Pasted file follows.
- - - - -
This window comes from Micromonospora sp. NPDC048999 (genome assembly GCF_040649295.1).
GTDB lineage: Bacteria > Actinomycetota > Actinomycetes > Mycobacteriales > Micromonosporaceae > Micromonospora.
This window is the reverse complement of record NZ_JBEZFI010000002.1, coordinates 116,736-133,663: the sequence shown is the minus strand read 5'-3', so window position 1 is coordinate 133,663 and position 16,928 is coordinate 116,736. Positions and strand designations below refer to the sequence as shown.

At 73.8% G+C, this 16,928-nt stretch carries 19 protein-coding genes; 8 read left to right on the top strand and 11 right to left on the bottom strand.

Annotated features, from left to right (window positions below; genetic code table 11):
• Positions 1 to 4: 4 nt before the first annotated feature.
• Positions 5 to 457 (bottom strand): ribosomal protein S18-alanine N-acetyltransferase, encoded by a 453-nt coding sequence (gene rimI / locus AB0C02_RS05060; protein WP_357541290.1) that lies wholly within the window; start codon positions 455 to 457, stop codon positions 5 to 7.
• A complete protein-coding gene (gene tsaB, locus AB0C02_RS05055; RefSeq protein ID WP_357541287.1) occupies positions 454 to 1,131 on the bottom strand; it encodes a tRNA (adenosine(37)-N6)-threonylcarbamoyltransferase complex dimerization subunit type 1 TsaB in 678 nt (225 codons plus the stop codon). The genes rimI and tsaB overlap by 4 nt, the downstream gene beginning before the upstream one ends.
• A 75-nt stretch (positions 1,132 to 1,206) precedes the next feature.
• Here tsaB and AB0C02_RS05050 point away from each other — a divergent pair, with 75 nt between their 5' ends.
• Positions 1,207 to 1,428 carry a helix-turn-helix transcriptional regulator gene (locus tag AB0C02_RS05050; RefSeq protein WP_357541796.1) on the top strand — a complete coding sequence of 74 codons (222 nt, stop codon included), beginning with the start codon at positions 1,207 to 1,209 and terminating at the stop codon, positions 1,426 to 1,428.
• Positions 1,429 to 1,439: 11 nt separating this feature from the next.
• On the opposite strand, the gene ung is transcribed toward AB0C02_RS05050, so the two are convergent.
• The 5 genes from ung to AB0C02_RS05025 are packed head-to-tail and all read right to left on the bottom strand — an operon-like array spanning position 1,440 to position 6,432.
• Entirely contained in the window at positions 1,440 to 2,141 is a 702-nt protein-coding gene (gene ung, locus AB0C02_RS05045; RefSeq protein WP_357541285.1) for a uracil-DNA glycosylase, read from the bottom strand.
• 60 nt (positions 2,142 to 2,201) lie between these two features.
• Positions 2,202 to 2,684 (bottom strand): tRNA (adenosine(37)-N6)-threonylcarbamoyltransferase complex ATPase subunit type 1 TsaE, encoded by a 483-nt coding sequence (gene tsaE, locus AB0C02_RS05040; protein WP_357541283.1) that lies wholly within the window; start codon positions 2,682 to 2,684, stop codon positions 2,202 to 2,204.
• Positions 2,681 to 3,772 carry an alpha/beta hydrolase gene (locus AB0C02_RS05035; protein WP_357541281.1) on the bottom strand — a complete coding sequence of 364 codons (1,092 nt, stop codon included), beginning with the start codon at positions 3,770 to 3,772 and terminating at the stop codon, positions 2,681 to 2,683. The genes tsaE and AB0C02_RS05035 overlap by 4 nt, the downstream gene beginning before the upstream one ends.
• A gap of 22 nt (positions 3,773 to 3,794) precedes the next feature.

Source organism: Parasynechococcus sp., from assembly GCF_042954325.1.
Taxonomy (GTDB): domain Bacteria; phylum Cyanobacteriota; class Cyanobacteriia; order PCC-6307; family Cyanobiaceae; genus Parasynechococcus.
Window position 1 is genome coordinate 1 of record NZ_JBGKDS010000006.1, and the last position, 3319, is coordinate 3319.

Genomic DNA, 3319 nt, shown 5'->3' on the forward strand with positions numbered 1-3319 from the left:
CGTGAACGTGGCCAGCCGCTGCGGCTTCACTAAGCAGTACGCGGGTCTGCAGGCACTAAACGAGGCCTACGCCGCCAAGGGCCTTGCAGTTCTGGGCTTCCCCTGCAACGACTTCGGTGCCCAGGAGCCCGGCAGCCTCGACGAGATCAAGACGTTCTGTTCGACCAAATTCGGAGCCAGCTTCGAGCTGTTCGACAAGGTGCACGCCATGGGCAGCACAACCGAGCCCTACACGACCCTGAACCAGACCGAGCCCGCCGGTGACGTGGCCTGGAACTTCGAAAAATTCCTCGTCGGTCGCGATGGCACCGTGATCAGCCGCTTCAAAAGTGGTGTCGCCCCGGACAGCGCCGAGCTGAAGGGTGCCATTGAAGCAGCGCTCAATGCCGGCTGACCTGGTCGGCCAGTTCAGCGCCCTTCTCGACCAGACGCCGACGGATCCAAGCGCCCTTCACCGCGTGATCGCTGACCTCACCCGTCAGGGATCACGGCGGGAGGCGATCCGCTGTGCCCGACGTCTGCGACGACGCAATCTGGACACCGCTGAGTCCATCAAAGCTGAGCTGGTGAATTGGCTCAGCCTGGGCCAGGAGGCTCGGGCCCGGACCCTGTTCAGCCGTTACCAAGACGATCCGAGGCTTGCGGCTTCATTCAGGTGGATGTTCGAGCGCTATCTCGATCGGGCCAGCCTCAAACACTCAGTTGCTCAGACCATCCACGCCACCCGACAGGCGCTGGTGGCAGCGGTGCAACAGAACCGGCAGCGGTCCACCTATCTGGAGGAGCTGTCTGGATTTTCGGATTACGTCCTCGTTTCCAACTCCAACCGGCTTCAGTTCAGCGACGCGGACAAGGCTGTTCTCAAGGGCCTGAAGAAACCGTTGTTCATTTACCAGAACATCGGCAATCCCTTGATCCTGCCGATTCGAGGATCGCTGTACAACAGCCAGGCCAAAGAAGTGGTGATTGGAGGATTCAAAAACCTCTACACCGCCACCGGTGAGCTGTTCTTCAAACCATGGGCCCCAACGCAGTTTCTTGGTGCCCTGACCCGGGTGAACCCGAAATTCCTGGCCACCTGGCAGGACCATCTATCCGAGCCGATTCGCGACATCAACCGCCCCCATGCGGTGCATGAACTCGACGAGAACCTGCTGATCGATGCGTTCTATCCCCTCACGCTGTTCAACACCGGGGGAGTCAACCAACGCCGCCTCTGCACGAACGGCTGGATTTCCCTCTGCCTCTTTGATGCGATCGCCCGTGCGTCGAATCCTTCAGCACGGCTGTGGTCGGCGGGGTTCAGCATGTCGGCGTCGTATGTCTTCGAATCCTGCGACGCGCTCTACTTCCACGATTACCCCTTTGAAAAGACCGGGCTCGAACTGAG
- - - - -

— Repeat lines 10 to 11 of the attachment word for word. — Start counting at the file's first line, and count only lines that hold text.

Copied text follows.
• Here tsaB and AB0C02_RS05050 point away from each other — a divergent pair, with 75 nt between their 5' ends.
• Positions 1,207 to 1,428 carry a helix-turn-helix transcriptional regulator gene (locus tag AB0C02_RS05050; RefSeq protein WP_357541796.1) on the top strand — a complete coding sequence of 74 codons (222 nt, stop codon included), beginning with the start codon at positions 1,207 to 1,209 and terminating at the stop codon, positions 1,426 to 1,428.